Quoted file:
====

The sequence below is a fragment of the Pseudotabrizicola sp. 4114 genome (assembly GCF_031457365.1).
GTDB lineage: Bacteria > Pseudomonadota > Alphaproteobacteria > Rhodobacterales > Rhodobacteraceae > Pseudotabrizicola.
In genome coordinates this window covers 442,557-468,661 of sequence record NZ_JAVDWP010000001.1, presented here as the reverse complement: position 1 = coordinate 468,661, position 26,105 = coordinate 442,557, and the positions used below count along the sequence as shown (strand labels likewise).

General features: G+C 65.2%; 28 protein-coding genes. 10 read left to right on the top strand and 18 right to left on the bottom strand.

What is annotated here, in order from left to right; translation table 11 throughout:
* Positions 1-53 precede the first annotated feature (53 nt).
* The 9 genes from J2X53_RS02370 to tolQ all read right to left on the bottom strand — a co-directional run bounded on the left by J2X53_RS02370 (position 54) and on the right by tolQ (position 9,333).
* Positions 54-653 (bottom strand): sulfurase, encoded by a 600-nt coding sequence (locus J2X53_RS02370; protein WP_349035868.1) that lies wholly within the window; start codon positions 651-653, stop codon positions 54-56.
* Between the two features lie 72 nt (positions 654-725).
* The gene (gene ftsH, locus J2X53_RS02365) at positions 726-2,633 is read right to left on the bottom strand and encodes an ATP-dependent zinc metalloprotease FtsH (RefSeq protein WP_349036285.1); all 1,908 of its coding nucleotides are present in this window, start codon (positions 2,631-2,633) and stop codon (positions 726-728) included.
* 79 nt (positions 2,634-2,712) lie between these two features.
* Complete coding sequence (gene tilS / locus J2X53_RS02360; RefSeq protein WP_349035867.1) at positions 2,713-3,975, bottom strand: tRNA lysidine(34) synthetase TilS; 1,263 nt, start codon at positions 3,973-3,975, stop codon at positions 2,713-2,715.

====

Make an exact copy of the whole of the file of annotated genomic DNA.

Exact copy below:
The sequence below is a fragment of the Pseudotabrizicola sp. 4114 genome (assembly GCF_031457365.1).
GTDB lineage: Bacteria > Pseudomonadota > Alphaproteobacteria > Rhodobacterales > Rhodobacteraceae > Pseudotabrizicola.
In genome coordinates this window covers 442,557-468,661 of sequence record NZ_JAVDWP010000001.1, presented here as the reverse complement: position 1 = coordinate 468,661, position 26,105 = coordinate 442,557, and the positions used below count along the sequence as shown (strand labels likewise).

General features: G+C 65.2%; 28 protein-coding genes. 10 read left to right on the top strand and 18 right to left on the bottom strand.

What is annotated here, in order from left to right; translation table 11 throughout:
* Positions 1-53 precede the first annotated feature (53 nt).
* The 9 genes from J2X53_RS02370 to tolQ all read right to left on the bottom strand — a co-directional run bounded on the left by J2X53_RS02370 (position 54) and on the right by tolQ (position 9,333).
* Positions 54-653 (bottom strand): sulfurase, encoded by a 600-nt coding sequence (locus J2X53_RS02370; protein WP_349035868.1) that lies wholly within the window; start codon positions 651-653, stop codon positions 54-56.
* Between the two features lie 72 nt (positions 654-725).
* The gene (gene ftsH, locus J2X53_RS02365) at positions 726-2,633 is read right to left on the bottom strand and encodes an ATP-dependent zinc metalloprotease FtsH (RefSeq protein WP_349036285.1); all 1,908 of its coding nucleotides are present in this window, start codon (positions 2,631-2,633) and stop codon (positions 726-728) included.
* 79 nt (positions 2,634-2,712) lie between these two features.
* Complete coding sequence (gene tilS / locus J2X53_RS02360; RefSeq protein WP_349035867.1) at positions 2,713-3,975, bottom strand: tRNA lysidine(34) synthetase TilS; 1,263 nt, start codon at positions 3,973-3,975, stop codon at positions 2,713-2,715.